Pinpointing the Moon's South Pole
 Visualizations by:
 Ernie Wright
 Produced by:
 David Ladd
 View full credits
In the system of lunar latitude and longitude adopted by the Lunar Reconnaissance Orbiter (LRO) mission, the Moon’s South Pole is located on the rim of Shackleton crater at a point marked by a red pin in this visualization. If you imagine Shackleton as the (very big!) face of a clock with noon pointing toward Earth, the South Pole is about halfway between 10 and 11 o'clock.
Before launch, the LRO team adopted the Mean Earth/Polar Axis (Moon ME) coordinate system for all of its data products, and this has become the standard for mapping all lunar data. In this system, the Z axis is the mean (average) rotation axis, and the X axis points in the mean direction of the Earth. Because of libration, both of these directions must be calculated as averages over long time spans. The specific calculation for LRO’s Moon ME coordinate system is embodied in the JPL ephemeris named DE421, released in 2008.
Internally, JPL’s ephemeris calculations use a different coordinate system called the Principal Axis (Moon PA) frame. Roughly speaking, the Moon PA system balances the mass along each axis, which simplifies the calculation of the Moon’s slightly wobbly rotations. Moon ME is then defined as a small rotation relative to Moon PA that amounts to a difference of about 875 meters (half a mile) between the two systems.
The definition and wide adoption of a standard coordinate system for the Moon is vital for mapping and exploring our nearest neighbor. With such a system, we can confidently pinpoint any feature on the Moon, including the exact location of its South Pole.
Before launch, the LRO team adopted the Mean Earth/Polar Axis (Moon ME) coordinate system for all of its data products, and this has become the standard for mapping all lunar data. In this system, the Z axis is the mean (average) rotation axis, and the X axis points in the mean direction of the Earth. Because of libration, both of these directions must be calculated as averages over long time spans. The specific calculation for LRO’s Moon ME coordinate system is embodied in the JPL ephemeris named DE421, released in 2008.
Internally, JPL’s ephemeris calculations use a different coordinate system called the Principal Axis (Moon PA) frame. Roughly speaking, the Moon PA system balances the mass along each axis, which simplifies the calculation of the Moon’s slightly wobbly rotations. Moon ME is then defined as a small rotation relative to Moon PA that amounts to a difference of about 875 meters (half a mile) between the two systems.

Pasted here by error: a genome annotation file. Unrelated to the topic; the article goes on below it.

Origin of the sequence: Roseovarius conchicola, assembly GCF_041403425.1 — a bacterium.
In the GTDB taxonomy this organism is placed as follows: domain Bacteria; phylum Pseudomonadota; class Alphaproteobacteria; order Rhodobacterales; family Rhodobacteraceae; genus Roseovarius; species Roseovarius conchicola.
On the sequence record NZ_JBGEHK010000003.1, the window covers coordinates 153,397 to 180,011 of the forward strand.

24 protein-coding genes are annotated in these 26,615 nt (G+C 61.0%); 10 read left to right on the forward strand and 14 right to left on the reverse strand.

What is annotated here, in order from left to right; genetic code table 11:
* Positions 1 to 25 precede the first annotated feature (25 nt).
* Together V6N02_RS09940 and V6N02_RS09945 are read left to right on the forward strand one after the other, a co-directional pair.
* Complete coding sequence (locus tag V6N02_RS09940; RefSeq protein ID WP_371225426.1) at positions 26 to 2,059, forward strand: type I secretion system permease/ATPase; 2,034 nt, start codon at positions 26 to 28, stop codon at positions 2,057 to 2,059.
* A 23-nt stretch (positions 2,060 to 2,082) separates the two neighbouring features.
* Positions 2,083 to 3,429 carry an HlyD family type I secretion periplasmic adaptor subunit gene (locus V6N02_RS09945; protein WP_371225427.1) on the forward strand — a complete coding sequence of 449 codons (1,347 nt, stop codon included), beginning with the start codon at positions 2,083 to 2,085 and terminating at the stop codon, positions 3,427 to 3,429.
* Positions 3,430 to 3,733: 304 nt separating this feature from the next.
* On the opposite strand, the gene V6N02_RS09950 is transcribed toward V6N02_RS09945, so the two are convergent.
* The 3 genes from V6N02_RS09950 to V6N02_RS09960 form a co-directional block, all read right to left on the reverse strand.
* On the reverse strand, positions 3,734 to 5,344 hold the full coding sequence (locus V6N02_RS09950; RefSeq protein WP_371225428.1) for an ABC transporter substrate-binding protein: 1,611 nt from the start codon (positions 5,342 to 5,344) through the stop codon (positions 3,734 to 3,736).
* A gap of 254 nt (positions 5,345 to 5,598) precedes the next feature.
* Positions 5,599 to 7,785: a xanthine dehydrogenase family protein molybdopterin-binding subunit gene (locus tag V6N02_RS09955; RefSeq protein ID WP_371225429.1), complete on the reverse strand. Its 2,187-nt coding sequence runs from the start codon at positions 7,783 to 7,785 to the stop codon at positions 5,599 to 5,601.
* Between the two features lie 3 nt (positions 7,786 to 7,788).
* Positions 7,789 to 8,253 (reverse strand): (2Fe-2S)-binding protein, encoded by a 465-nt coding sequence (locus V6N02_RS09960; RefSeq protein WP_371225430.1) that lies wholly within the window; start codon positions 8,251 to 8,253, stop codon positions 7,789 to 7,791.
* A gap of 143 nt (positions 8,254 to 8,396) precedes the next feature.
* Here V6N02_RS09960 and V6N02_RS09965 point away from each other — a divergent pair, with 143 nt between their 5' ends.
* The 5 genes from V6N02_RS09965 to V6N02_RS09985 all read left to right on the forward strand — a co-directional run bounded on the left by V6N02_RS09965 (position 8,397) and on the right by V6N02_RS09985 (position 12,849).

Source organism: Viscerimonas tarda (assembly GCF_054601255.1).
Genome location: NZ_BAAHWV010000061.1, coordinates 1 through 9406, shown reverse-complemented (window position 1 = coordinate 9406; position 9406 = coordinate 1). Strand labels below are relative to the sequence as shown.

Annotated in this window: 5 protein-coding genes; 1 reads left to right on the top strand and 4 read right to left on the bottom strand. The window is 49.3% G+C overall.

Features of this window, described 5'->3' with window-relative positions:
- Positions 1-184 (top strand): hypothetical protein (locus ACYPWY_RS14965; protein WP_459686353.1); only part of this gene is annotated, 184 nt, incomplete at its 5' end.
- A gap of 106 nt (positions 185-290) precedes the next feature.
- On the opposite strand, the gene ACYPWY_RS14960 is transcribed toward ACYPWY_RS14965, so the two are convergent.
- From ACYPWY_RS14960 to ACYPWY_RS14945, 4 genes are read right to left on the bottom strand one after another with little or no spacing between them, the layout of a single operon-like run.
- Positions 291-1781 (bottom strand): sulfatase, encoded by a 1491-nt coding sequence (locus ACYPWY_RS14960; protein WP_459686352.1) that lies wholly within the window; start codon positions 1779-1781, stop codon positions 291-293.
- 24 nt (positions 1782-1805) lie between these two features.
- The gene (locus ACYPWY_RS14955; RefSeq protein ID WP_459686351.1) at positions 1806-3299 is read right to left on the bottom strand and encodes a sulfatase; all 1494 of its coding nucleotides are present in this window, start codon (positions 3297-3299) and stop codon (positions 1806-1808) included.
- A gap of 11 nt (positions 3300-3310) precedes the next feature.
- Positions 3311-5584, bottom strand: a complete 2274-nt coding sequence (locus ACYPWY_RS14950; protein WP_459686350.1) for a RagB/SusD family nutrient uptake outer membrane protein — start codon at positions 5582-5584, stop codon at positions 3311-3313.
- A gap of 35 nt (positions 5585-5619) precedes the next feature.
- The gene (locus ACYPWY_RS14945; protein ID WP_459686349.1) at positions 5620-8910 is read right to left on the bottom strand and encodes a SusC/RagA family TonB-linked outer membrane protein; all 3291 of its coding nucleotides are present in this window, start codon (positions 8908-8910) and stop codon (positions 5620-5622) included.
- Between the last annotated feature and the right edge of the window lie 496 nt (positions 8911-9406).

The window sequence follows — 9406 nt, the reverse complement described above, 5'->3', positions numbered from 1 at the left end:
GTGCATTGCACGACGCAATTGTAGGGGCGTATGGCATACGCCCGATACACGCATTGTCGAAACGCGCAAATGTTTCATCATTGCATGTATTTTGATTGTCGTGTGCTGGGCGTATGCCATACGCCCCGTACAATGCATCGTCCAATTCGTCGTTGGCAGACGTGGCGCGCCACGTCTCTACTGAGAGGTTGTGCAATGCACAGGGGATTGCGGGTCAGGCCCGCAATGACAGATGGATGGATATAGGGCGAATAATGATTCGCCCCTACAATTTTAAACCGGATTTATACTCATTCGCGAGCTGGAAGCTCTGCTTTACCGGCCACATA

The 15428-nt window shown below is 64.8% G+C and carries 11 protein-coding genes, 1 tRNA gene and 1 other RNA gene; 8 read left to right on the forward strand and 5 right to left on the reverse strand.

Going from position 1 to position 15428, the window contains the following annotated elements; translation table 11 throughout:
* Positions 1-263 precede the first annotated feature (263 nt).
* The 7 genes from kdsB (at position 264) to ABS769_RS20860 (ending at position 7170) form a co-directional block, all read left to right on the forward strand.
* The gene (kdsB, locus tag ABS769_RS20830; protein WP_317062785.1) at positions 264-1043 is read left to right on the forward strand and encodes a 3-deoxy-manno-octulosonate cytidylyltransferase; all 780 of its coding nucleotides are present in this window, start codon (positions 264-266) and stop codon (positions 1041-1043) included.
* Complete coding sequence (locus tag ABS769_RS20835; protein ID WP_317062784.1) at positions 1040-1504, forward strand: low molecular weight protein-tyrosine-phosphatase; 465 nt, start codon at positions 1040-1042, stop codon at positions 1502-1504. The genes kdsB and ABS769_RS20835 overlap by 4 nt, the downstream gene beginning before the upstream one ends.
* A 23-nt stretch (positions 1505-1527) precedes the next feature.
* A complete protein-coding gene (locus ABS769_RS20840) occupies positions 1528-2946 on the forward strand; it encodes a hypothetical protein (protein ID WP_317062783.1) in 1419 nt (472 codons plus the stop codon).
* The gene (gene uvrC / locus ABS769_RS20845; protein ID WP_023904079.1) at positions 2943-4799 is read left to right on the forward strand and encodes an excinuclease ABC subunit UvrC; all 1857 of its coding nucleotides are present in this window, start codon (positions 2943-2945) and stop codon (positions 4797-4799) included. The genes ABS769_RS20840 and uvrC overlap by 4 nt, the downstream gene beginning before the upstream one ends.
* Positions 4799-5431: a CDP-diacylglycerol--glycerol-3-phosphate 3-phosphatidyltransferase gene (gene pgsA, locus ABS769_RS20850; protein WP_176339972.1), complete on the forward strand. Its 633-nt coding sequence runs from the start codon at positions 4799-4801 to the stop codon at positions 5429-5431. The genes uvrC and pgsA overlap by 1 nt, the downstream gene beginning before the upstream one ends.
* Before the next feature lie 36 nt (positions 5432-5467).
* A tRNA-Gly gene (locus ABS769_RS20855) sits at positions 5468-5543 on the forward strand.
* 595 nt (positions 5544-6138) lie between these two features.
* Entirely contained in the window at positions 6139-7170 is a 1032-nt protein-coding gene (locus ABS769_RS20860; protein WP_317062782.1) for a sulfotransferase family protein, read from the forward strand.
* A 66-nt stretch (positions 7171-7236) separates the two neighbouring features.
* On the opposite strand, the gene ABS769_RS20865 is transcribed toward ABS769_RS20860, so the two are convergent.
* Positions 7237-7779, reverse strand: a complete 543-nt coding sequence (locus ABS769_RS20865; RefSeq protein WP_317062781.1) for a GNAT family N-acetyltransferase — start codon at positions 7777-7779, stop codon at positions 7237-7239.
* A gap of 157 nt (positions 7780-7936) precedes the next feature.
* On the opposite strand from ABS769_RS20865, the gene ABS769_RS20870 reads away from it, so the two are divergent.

The definition and wide adoption of a standard coordinate system for the Moon is vital for mapping and exploring our nearest neighbor. With such a system, we can confidently pinpoint any feature on the Moon, including the exact location of its South Pole.
Credits
Please give credit for this item to:
NASA's Scientific Visualization Studio
Music provided by Universal Production Music: Unmatched Skills
– John K Sands, Marc Ferrari, Michael A Tremante
Visualizer
 Ernie Wright (USRA) [Lead]
Scientist
 Noah Petro (NASA/GSFC)
Producer
 David Ladd (AIMM) [Lead]
Narrator
 David Ladd (AIMM)
Technical support
 Ian Jones (ADNET)
 Laurence Schuler (ADNET)
Papers
This visualization is based on the following papers: A Standardized Lunar Coordinate System for the Lunar Reconnaissance Orbiter and Lunar Datasets (LRO/LGCWG 2008)
Missions
This visualization is related to the following missions:Series
This visualization can be found in the following series:Datasets used in this visualization
LRO DEM (A.K.A. Digital Elevation Map) (Collected with the LOLA sensor)
DE421 (A.K.A. JPL DE421)
Ephemeris

NASA/JPL
Planetary ephemerides
Dataset can be found at: http://ssd.jpl.nasa.gov/?ephemerides#planets
See more visualizations using this data setNote: While we identify the data sets used in these visualizations, we do not store any further details nor the data sets themselves on our site.
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